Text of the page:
Healing from Loss and Grief

Healing from Loss and Grief

By: Charlotte Sykora, Ph.D and Hoda Abou-Ziab, PsyD

Healing from Loss and Grief

Healing from Loss and Grief 799 532 Health Services Los Angeles County

As part of our job, and in our personal lives, there has been transition, loss, and grief, particularly over the last year. Surges in the pandemic have highlighted the losses we have experienced, whether you have experienced the death of a loved one, death of a patient, loss of usual job duties, loss of customary routines or loss of normalcy. The racial injustices and tragedies that have been occurring across the nation have also been sources of loss and grief.  Having an emotional response to grief and loss is normal, and can range from numbing to anger to sadness to isolation, or even include, “I am too busy to feel things right now”. Grief can be unexpected and unpredictable as everyone experiences loss differently. How you cope with loss and grief is individual and may vary day to day. Each day allows us to work towards healing.

During this challenging time, one of the best resources we have is the support of our coworkers, family and friends. Connection to others allow us to process and express our sadness, while also focusing on the present and things we can grow and change. Each person has the opportunity to be a person who provides non-judgmental listening and support, and to share their own experiences, as they feel comfortable. In many ways, our co-workers, experiencing the pandemic in a health services setting, are some of the people most likely to understand some of our losses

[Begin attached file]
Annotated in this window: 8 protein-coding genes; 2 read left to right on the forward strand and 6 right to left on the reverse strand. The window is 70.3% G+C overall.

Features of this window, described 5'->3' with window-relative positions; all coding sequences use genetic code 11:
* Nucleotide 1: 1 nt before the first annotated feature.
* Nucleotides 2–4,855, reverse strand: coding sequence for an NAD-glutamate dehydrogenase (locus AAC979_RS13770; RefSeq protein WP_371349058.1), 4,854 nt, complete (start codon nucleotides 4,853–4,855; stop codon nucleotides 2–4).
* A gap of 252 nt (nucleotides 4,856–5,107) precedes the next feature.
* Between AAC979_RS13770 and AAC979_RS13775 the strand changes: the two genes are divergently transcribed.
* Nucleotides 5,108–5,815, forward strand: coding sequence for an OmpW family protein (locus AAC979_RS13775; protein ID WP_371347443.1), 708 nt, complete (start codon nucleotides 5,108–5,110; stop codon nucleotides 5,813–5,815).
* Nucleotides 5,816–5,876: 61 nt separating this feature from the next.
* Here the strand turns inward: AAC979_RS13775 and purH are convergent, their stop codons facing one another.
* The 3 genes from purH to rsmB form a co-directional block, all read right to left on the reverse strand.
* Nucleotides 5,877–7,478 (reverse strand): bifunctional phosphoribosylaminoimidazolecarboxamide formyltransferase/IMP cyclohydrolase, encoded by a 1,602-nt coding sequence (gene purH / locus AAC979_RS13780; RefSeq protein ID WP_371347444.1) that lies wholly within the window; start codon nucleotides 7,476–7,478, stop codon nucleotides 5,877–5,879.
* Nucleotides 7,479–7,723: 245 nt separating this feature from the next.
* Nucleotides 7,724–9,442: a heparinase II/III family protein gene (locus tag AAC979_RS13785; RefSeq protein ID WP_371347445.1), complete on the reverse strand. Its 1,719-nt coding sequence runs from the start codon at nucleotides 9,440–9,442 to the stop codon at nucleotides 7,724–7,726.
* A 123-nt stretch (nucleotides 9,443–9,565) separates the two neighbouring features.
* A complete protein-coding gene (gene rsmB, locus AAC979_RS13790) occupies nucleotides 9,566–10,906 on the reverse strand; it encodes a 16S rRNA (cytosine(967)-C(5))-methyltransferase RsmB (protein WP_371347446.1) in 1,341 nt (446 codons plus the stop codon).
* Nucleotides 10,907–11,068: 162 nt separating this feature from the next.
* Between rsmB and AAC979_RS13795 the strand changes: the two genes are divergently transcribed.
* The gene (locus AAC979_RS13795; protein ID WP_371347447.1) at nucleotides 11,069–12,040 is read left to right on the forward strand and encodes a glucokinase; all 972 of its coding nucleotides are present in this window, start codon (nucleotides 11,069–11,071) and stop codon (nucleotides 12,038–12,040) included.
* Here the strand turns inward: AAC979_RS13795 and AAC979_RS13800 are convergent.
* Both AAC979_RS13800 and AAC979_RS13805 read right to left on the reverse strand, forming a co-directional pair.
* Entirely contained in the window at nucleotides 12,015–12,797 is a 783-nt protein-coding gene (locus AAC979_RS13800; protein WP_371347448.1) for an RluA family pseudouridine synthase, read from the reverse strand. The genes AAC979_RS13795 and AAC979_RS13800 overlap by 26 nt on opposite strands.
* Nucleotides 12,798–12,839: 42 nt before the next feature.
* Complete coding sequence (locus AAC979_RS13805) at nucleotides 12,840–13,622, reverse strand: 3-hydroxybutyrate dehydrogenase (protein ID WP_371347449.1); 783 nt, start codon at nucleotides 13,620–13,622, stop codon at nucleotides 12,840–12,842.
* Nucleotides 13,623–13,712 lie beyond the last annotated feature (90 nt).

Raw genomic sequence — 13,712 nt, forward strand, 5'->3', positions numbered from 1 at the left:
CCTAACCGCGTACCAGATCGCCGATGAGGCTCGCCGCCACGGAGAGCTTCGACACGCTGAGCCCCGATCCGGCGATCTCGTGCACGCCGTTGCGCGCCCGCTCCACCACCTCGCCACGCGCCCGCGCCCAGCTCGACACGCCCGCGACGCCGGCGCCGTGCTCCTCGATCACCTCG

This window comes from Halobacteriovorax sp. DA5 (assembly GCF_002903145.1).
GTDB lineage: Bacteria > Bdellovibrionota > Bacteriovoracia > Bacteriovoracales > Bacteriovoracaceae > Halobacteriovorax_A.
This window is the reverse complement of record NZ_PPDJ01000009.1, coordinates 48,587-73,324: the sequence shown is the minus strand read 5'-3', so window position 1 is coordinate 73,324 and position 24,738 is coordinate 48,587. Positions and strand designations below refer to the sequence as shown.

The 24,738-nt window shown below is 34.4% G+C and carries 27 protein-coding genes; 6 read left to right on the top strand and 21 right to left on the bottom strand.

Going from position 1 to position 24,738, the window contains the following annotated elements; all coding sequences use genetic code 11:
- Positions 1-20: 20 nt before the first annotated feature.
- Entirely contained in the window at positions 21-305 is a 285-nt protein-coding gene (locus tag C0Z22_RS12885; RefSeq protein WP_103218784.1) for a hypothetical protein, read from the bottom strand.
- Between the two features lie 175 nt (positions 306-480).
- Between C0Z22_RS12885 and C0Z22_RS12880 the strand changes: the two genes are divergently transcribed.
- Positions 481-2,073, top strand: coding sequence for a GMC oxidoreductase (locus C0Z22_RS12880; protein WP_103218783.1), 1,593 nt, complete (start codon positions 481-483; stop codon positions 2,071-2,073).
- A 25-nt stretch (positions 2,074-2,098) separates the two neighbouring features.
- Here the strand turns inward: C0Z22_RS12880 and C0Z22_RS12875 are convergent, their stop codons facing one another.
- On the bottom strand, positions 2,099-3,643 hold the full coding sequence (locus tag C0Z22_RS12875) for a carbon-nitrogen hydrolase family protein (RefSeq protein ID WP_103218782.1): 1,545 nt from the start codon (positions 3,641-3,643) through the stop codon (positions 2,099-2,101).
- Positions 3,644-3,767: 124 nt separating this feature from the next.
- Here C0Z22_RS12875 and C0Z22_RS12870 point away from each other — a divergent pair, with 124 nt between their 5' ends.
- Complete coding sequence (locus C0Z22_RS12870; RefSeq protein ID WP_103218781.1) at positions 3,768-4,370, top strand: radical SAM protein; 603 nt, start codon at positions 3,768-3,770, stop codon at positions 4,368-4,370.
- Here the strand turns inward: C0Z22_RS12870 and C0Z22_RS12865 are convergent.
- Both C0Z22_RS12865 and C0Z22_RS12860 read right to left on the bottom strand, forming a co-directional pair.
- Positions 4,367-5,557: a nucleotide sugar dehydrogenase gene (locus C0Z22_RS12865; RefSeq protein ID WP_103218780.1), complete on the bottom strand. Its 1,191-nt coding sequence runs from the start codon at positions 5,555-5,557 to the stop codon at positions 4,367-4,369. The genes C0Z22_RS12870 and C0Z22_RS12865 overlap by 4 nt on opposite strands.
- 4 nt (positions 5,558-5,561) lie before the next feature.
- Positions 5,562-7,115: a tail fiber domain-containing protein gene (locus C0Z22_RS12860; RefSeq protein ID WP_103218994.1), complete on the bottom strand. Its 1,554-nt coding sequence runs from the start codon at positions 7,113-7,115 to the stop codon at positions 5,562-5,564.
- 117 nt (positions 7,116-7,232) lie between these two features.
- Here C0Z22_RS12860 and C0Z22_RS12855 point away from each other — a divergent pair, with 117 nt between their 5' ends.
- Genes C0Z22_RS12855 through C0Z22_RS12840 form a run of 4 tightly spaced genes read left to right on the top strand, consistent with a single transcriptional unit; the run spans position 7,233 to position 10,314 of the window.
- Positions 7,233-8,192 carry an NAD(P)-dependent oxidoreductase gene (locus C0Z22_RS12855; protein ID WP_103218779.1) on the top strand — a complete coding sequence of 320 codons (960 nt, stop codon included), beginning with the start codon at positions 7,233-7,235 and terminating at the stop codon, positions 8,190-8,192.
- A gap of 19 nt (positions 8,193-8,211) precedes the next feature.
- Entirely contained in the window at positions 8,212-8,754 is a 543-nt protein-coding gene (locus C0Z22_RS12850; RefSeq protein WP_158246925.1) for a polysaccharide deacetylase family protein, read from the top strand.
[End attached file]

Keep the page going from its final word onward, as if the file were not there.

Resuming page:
There are also general coping strategies that may help you process feelings of loss or grief:

  • Be present with your feelings, at your own pace. Options can include looking at pictures or memorabilia, listening to music that reminds you of
  • Process feelings: Talk about and label your feelings, write your emotions down/journal
  • Be social and connected OR take time for yourself; chose the connections that you need.
  • Self-care: Ask yourself what do you need today? Do things that feel good, emotionally, physically and spiritually.
  • Take a break: Distracting and occupying your mind may be helpful when things feel overwhelming



The Department of Mental Health Services (DMH) has a website with an extensive list of grief and bereavement support resources, including handouts, support phone lines, and grief support groups:


A local organization that provides support for those who are grieving, with grief support groups for children and adults is Our House. Grief support resources have moved online due to COVID-19, and Spanish speaking support groups are available. For more information, please go to website: https://www.ourhouse-grief.org/groups-at-our-centers/

Online resource that provides specific grief groups related to COVID: https://griefsupportonline.com


Crisis Hotlines:

If you, or someone you care about, is feeling overwhelmed with emotions like sadness, depression, or anxiety, or feel like you want to harm yourself or others, please call:  911;

Suicide Prevention Line (24/7) 1-800-273-TALK (8255);

Crisis Text Line (24 hours)Text 741-741 from anywhere in the US;

Los Angeles Suicide Prevention Center 310-391-1253.

DMH Wellbeing Line for County Employees: 833-307-0509